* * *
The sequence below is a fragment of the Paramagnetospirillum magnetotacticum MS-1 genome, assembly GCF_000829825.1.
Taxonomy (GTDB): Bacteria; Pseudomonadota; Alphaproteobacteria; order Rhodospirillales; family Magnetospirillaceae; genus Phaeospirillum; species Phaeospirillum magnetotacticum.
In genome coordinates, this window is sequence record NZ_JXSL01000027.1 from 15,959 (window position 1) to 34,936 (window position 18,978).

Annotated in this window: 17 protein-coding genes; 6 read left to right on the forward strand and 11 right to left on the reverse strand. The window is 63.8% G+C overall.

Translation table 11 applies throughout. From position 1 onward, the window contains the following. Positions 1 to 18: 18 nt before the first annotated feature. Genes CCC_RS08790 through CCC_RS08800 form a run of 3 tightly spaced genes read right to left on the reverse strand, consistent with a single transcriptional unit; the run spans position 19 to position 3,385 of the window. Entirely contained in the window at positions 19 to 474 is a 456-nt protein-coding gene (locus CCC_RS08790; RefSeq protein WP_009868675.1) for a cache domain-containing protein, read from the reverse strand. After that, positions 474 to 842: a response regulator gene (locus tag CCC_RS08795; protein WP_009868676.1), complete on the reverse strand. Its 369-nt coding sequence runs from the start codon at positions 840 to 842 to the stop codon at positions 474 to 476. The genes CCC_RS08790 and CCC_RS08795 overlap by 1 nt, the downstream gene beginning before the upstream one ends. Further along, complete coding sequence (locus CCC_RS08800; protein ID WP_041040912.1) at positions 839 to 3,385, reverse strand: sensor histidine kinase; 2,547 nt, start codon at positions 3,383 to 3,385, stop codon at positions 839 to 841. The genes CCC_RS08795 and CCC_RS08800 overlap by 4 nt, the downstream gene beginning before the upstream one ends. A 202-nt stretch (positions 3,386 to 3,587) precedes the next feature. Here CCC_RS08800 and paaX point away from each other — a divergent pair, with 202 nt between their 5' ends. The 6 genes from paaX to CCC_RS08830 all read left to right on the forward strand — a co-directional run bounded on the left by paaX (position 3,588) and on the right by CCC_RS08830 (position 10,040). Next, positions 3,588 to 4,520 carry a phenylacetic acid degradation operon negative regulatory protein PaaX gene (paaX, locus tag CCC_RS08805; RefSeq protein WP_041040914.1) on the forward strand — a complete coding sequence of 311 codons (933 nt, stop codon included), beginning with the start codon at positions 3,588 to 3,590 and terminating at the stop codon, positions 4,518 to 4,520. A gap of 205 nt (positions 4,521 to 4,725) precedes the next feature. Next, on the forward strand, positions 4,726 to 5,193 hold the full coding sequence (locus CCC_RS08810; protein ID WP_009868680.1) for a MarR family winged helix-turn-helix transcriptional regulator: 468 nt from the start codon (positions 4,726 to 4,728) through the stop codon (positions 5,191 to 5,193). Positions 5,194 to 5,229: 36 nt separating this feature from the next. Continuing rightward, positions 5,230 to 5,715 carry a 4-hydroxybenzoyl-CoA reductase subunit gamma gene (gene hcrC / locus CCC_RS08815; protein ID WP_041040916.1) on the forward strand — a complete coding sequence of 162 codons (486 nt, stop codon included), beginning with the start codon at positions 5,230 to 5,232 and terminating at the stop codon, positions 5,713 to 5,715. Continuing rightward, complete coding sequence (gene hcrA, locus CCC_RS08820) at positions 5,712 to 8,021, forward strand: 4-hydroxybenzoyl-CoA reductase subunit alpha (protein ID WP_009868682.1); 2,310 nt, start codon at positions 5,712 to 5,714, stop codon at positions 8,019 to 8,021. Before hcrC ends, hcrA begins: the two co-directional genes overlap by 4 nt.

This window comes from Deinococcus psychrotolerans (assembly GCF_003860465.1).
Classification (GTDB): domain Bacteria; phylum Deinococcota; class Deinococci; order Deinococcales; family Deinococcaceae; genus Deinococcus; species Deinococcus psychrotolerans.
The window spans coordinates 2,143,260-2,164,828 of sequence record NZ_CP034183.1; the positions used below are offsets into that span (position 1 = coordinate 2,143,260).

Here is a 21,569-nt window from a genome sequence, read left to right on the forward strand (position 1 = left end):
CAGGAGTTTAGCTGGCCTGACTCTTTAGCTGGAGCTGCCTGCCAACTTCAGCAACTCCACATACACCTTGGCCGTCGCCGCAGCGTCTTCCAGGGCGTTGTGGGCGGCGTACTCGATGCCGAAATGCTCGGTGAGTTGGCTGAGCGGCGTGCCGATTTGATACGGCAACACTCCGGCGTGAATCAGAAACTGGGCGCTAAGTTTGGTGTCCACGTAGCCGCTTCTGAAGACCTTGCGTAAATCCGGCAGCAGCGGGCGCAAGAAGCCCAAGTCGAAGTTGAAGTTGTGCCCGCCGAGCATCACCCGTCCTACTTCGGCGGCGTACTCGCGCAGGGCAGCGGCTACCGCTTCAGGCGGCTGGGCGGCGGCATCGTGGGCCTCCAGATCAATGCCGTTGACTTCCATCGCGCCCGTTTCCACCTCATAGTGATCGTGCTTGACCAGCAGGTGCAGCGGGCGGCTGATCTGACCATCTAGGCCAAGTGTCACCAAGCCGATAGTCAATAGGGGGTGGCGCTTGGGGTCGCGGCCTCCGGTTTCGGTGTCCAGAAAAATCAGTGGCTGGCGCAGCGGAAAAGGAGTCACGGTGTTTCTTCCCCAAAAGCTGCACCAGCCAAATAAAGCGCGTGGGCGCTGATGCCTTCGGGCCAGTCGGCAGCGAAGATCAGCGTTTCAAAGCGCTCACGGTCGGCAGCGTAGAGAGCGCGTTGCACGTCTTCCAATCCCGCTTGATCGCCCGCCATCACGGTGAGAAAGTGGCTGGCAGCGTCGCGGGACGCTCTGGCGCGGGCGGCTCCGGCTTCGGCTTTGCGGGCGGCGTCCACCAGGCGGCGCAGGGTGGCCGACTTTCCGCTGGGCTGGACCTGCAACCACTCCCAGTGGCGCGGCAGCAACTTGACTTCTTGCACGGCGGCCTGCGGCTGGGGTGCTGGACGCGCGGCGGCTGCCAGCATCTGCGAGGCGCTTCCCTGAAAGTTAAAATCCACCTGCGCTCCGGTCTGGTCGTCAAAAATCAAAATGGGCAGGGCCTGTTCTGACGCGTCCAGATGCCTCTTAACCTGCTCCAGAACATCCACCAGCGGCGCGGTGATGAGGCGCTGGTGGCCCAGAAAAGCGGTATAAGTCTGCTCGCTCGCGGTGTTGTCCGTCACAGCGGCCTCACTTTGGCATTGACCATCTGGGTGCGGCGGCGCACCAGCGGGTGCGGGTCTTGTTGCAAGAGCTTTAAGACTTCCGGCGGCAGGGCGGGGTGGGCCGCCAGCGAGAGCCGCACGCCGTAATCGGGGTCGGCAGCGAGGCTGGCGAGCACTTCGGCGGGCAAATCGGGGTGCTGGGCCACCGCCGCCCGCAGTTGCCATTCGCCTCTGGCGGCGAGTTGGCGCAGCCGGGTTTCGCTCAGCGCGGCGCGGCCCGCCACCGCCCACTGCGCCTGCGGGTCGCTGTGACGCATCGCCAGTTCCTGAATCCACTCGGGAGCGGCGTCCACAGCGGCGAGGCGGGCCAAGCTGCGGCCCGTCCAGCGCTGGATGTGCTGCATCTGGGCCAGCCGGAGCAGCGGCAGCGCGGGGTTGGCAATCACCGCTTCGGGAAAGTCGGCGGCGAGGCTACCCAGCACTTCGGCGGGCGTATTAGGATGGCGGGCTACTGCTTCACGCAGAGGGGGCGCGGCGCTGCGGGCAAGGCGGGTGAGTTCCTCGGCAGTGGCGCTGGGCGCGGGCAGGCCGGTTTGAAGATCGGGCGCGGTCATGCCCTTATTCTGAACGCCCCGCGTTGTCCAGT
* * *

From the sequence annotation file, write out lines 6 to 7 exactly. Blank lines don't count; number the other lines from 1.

This window comes from Deinococcus psychrotolerans (assembly GCF_003860465.1).
Classification (GTDB): domain Bacteria; phylum Deinococcota; class Deinococci; order Deinococcales; family Deinococcaceae; genus Deinococcus; species Deinococcus psychrotolerans.